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Lee’s Army During the Overland Campaign: A Numerical Study

Alfred C. Young III, Louisiana State University Press,  2013, $39.95

The first four volumes of Battles and Leaders of the Civil War were usually among the first  books longtime students of the Civil War purchased. For me, the most disappointing aspect of those volumes was the treatment of the Army of Northern Virginia during the Overland Campaign. “Insufficient data,” as one editorial note conceded, precluded not only an accurate listing of troops and commanders but also the army’s strength. The editors wouldn’t even offer casualty guesstimates. More than a century passed before four more volumes, all written by Gordon C. Rhea, provided some meticulous answers to questions long thought unanswerable.

For scholars of the carnage between Robert E. Lee and Ulysses S. Grant in the spring of 1864, Lee’s Army During the Overland Campaign is comparable in significance to the Dead Sea Scrolls. But this manuscript required more than two decades of research before Alfred Young began its composition.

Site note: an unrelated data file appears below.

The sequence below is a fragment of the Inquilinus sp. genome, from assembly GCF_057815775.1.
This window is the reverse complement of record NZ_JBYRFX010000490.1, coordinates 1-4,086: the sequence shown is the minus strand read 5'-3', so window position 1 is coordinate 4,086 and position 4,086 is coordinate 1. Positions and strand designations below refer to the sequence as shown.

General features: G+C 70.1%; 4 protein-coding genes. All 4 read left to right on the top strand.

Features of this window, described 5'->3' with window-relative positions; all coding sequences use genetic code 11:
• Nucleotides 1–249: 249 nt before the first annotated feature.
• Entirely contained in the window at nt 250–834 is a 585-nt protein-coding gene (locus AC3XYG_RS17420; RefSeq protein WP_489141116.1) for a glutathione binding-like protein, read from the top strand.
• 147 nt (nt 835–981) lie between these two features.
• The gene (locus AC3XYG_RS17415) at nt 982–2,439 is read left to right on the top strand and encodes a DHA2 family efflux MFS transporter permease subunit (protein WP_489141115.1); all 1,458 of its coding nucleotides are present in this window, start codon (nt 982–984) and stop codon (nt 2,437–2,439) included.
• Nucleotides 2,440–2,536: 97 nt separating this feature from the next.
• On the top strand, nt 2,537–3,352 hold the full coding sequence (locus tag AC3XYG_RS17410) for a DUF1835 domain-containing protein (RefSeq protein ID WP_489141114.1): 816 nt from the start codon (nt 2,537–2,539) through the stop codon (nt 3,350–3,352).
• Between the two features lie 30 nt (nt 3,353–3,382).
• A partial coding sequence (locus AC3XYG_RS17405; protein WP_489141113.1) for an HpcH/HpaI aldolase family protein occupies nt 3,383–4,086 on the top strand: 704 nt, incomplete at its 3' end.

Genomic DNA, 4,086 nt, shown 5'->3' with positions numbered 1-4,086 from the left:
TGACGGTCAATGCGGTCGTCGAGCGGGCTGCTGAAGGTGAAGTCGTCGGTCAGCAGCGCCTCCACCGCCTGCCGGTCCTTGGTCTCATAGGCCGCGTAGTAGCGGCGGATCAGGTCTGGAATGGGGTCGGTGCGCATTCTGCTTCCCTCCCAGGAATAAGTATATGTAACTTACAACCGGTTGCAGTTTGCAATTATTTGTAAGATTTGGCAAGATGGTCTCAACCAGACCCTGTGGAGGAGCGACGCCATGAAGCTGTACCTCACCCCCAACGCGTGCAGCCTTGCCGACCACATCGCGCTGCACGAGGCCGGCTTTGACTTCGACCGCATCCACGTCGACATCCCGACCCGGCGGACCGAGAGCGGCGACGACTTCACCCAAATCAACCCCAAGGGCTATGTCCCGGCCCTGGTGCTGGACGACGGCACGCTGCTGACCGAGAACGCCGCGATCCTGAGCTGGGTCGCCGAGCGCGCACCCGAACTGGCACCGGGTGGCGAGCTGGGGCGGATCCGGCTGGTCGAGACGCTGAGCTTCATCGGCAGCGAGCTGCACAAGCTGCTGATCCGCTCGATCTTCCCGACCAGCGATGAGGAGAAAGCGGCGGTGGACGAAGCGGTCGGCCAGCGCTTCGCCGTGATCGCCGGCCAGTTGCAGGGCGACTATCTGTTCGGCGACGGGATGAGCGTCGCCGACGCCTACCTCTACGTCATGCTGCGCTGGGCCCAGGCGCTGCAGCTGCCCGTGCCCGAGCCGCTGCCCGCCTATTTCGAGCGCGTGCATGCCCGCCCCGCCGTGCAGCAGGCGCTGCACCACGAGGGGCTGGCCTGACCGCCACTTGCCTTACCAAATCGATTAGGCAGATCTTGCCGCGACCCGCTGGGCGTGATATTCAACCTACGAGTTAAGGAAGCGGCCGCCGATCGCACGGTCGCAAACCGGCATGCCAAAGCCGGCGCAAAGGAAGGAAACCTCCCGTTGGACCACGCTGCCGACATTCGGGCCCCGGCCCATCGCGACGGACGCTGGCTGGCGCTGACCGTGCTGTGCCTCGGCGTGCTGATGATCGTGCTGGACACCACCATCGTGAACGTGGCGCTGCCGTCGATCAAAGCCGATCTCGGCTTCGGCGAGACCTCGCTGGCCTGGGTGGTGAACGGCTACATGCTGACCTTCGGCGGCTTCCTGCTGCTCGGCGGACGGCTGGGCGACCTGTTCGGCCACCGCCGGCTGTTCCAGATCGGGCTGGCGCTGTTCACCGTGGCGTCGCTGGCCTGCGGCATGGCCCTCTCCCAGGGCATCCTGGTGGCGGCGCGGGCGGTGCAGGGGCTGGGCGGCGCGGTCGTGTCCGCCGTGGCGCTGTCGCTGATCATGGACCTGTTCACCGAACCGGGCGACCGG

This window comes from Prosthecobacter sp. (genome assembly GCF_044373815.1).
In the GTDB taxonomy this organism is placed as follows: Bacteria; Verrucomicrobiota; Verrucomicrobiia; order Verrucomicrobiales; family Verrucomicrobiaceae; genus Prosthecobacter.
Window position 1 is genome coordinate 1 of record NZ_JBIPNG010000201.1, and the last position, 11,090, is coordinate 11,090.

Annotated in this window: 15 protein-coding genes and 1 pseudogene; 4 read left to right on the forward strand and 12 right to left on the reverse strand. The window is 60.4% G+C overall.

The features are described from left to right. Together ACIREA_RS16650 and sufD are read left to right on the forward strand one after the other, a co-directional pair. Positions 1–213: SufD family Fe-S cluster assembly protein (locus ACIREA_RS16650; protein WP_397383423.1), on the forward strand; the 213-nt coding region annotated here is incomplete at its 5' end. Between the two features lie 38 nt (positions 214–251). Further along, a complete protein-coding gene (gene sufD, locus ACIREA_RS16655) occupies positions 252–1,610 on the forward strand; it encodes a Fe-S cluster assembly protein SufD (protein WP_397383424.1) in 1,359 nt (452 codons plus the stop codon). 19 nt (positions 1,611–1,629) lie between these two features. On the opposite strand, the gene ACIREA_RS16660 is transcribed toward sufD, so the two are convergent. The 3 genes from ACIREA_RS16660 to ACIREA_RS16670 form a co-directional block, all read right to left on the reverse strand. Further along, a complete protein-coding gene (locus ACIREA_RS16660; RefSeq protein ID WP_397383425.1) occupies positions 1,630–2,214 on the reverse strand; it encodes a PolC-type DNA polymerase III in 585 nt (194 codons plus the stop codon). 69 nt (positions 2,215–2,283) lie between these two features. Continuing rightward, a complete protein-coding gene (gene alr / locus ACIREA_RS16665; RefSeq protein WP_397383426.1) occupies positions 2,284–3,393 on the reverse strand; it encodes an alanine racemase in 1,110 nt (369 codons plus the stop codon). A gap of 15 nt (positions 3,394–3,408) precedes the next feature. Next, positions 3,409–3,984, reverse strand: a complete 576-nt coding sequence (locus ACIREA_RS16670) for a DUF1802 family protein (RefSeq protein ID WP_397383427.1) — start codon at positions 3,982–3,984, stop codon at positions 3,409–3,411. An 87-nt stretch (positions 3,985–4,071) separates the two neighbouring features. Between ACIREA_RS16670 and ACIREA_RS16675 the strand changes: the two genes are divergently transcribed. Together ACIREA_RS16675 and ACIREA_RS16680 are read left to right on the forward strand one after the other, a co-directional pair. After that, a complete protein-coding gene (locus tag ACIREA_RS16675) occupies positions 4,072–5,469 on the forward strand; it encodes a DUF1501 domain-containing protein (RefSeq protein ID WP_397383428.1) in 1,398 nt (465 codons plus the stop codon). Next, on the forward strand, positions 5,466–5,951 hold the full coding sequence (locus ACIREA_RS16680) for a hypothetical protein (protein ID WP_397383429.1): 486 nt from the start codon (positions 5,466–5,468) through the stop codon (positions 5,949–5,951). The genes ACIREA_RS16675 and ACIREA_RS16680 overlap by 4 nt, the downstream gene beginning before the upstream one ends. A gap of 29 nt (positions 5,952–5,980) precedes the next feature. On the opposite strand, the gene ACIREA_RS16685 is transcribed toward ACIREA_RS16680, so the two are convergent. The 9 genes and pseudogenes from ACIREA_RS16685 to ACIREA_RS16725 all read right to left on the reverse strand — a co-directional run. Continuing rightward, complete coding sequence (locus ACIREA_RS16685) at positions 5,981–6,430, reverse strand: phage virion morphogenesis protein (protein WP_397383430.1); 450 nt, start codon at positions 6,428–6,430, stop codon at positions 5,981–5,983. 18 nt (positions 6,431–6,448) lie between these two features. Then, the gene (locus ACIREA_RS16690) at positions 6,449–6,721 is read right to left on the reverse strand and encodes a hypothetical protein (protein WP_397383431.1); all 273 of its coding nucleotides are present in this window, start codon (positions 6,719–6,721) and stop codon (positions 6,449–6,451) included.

Young documents three fundamental facets of the campaign that vary with what has been believed. First, Lee had more troops at the outset. He then received more reinforcements. Finally, partly because of this increased number of combatants, Lee suffered more casualties. So many, in fact, that he actually lost a larger percentage of his army than Grant: 45 percent for Grant, possibly as much as 50 percent for Lee. Considering Lee lost nearly twice the percentage of casualties of his opponent during the Chancellorsville Campaign, Young’s finding is not a slam at Lee but merely a result more in line with the Civil War norm—when accurate numbers are used.

Despite its subtitle, most of the volume is text, not numerical tables or charts. Though this organization occasioned some repetition because of the similar experiences of multiple brigades, it allowed regiment-specific information. For example, the 2nd Virginia Infantry suffered the fewest casualties in the Stonewall Brigade on May 12, because it was farthest from the point where the Federals breached the fortifications.

For readers interested in the bigger picture, Young’s strength and casualty figures include individuals who volunteered to fight after some contemporaries and historians considered the Confederacy’s cause to be hopeless. Some of these previously uncounted soldiers never appeared on a muster roll, and most were either killed in battle or died from wounds or disease. Consequently, the percentage of white Southerners who served in the army was larger than heretofore believed, as were the number of fatalities. Few books published during the sesquicentennial will prove as valuable to Civil War scholars as this one. Alfred Young deserves our thanks.


Originally published in the November 2013 issue of America’s Civil War. To subscribe, click here.